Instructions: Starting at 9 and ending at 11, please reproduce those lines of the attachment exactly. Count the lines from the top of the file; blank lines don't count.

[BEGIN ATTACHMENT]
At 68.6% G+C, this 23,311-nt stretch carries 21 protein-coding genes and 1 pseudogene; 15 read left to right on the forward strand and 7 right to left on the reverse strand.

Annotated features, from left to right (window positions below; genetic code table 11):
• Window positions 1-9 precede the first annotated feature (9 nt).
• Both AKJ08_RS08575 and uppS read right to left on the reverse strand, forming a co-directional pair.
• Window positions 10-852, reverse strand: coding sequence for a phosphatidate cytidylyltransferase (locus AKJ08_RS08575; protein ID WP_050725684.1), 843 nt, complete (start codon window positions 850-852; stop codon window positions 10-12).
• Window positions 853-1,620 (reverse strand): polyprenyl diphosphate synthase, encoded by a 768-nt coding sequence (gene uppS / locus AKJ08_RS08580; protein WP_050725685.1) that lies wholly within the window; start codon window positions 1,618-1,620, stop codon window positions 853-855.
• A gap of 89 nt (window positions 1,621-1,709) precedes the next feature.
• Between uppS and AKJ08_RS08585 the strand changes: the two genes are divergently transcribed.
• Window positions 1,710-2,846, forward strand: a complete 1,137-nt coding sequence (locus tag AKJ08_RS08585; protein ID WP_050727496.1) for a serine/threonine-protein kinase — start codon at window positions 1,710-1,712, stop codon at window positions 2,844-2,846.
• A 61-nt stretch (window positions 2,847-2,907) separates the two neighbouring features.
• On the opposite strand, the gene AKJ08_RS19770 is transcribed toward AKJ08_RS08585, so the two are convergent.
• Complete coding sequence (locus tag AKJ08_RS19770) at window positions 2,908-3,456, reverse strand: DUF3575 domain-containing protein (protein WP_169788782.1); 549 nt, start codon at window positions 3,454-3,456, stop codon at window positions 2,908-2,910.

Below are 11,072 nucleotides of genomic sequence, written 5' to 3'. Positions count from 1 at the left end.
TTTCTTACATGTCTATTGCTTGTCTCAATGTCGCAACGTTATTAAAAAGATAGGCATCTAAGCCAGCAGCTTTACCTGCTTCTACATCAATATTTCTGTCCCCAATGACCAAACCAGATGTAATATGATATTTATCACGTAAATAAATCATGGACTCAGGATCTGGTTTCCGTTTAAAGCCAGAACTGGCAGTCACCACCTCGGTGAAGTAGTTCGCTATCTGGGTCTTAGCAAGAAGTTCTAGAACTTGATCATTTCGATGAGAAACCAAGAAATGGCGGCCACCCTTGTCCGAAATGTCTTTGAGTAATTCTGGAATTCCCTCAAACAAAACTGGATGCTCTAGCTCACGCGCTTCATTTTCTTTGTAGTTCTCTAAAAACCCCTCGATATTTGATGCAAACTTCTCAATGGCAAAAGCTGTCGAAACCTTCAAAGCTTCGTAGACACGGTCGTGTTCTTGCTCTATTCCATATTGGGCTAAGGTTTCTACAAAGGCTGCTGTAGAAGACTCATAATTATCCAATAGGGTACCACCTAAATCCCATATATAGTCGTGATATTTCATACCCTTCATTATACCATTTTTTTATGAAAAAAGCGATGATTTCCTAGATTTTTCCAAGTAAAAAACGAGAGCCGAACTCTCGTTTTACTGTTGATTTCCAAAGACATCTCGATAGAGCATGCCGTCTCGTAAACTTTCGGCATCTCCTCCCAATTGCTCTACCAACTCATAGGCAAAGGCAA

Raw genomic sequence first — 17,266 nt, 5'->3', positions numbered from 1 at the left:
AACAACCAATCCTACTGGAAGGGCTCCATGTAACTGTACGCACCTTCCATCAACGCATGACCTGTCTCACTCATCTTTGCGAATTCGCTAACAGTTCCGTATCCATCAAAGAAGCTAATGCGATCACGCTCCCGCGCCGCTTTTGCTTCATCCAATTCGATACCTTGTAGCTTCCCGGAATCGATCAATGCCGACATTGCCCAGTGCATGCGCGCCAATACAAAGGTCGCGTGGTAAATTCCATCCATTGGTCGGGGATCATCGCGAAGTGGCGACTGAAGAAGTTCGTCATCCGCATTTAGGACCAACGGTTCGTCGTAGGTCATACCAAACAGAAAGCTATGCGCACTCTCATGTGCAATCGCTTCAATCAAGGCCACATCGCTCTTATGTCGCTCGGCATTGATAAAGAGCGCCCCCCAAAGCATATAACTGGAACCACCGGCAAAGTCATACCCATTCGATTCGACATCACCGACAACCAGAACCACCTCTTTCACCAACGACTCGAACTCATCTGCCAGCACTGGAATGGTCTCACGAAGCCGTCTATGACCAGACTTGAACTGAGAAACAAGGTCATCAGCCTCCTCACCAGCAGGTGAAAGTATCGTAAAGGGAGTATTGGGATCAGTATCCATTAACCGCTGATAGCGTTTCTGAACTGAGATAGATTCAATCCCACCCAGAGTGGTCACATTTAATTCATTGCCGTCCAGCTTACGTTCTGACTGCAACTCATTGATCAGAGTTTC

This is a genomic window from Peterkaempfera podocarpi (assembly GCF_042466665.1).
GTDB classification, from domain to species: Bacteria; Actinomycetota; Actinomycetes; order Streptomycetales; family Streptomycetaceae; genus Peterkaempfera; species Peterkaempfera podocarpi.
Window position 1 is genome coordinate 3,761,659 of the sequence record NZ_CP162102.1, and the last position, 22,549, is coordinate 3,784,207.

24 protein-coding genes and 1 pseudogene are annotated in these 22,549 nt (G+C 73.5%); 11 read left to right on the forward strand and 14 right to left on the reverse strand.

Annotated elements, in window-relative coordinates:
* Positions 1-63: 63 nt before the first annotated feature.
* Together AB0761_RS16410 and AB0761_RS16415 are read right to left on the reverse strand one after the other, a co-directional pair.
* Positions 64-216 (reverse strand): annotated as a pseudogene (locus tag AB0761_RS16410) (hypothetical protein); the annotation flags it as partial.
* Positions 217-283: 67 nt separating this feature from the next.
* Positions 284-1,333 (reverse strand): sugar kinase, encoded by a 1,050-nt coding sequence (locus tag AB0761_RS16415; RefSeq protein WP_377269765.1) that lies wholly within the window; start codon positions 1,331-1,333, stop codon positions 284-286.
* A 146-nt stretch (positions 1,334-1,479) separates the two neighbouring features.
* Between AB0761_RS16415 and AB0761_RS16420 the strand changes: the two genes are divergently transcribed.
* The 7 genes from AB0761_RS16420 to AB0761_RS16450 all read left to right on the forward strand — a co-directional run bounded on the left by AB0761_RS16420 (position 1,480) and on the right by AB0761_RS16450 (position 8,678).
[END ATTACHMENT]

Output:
• Window positions 1,710-2,846, forward strand: a complete 1,137-nt coding sequence (locus tag AKJ08_RS08585; protein ID WP_050727496.1) for a serine/threonine-protein kinase — start codon at window positions 1,710-1,712, stop codon at window positions 2,844-2,846.
• A 61-nt stretch (window positions 2,847-2,907) separates the two neighbouring features.
• On the opposite strand, the gene AKJ08_RS19770 is transcribed toward AKJ08_RS08585, so the two are convergent.